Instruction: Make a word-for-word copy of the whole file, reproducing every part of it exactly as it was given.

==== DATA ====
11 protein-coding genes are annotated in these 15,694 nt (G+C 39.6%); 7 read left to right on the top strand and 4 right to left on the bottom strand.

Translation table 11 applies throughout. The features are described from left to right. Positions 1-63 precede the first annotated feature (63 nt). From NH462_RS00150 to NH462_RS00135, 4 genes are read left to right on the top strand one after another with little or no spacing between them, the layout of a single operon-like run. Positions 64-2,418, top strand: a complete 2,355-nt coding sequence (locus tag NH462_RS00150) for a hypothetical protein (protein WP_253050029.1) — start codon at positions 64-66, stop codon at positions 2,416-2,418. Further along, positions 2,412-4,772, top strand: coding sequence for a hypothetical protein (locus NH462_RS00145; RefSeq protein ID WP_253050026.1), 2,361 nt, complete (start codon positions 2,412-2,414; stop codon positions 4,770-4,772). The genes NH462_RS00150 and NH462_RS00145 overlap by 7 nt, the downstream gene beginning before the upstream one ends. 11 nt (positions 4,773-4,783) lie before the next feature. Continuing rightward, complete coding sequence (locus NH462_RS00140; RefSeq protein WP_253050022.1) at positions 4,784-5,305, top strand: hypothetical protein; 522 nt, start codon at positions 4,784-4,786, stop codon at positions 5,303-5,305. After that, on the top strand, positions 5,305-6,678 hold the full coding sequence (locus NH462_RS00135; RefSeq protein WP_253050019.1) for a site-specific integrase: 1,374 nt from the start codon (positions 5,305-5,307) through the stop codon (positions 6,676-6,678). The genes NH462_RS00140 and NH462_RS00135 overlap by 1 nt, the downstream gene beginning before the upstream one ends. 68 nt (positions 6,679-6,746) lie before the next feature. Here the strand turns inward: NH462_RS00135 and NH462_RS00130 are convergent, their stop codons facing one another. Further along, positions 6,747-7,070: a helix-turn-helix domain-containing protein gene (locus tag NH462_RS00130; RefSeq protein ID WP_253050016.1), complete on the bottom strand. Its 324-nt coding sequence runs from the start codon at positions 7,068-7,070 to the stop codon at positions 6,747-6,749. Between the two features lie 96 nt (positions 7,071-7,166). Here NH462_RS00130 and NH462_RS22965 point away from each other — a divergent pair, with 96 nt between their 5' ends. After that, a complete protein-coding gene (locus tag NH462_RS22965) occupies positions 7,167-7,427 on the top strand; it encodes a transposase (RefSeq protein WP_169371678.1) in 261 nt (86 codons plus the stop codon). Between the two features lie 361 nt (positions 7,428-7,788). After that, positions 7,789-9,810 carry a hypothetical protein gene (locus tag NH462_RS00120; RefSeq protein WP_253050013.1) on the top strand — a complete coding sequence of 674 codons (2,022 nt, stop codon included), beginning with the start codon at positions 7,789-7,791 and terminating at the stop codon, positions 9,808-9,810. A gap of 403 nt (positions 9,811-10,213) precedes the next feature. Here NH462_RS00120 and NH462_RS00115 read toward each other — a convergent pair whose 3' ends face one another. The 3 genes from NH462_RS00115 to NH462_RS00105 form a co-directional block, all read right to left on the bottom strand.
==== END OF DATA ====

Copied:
11 protein-coding genes are annotated in these 15,694 nt (G+C 39.6%); 7 read left to right on the top strand and 4 right to left on the bottom strand.

Translation table 11 applies throughout. The features are described from left to right. Positions 1-63 precede the first annotated feature (63 nt). From NH462_RS00150 to NH462_RS00135, 4 genes are read left to right on the top strand one after another with little or no spacing between them, the layout of a single operon-like run. Positions 64-2,418, top strand: a complete 2,355-nt coding sequence (locus tag NH462_RS00150) for a hypothetical protein (protein WP_253050029.1) — start codon at positions 64-66, stop codon at positions 2,416-2,418. Further along, positions 2,412-4,772, top strand: coding sequence for a hypothetical protein (locus NH462_RS00145; RefSeq protein ID WP_253050026.1), 2,361 nt, complete (start codon positions 2,412-2,414; stop codon positions 4,770-4,772). The genes NH462_RS00150 and NH462_RS00145 overlap by 7 nt, the downstream gene beginning before the upstream one ends. 11 nt (positions 4,773-4,783) lie before the next feature. Continuing rightward, complete coding sequence (locus NH462_RS00140; RefSeq protein WP_253050022.1) at positions 4,784-5,305, top strand: hypothetical protein; 522 nt, start codon at positions 4,784-4,786, stop codon at positions 5,303-5,305. After that, on the top strand, positions 5,305-6,678 hold the full coding sequence (locus NH462_RS00135; RefSeq protein WP_253050019.1) for a site-specific integrase: 1,374 nt from the start codon (positions 5,305-5,307) through the stop codon (positions 6,676-6,678). The genes NH462_RS00140 and NH462_RS00135 overlap by 1 nt, the downstream gene beginning before the upstream one ends. 68 nt (positions 6,679-6,746) lie before the next feature. Here the strand turns inward: NH462_RS00135 and NH462_RS00130 are convergent, their stop codons facing one another. Further along, positions 6,747-7,070: a helix-turn-helix domain-containing protein gene (locus tag NH462_RS00130; RefSeq protein ID WP_253050016.1), complete on the bottom strand. Its 324-nt coding sequence runs from the start codon at positions 7,068-7,070 to the stop codon at positions 6,747-6,749. Between the two features lie 96 nt (positions 7,071-7,166). Here NH462_RS00130 and NH462_RS22965 point away from each other — a divergent pair, with 96 nt between their 5' ends. After that, a complete protein-coding gene (locus tag NH462_RS22965) occupies positions 7,167-7,427 on the top strand; it encodes a transposase (RefSeq protein WP_169371678.1) in 261 nt (86 codons plus the stop codon). Between the two features lie 361 nt (positions 7,428-7,788). After that, positions 7,789-9,810 carry a hypothetical protein gene (locus tag NH462_RS00120; RefSeq protein WP_253050013.1) on the top strand — a complete coding sequence of 674 codons (2,022 nt, stop codon included), beginning with the start codon at positions 7,789-7,791 and terminating at the stop codon, positions 9,808-9,810. A gap of 403 nt (positions 9,811-10,213) precedes the next feature. Here NH462_RS00120 and NH462_RS00115 read toward each other — a convergent pair whose 3' ends face one another. The 3 genes from NH462_RS00115 to NH462_RS00105 form a co-directional block, all read right to left on the bottom strand.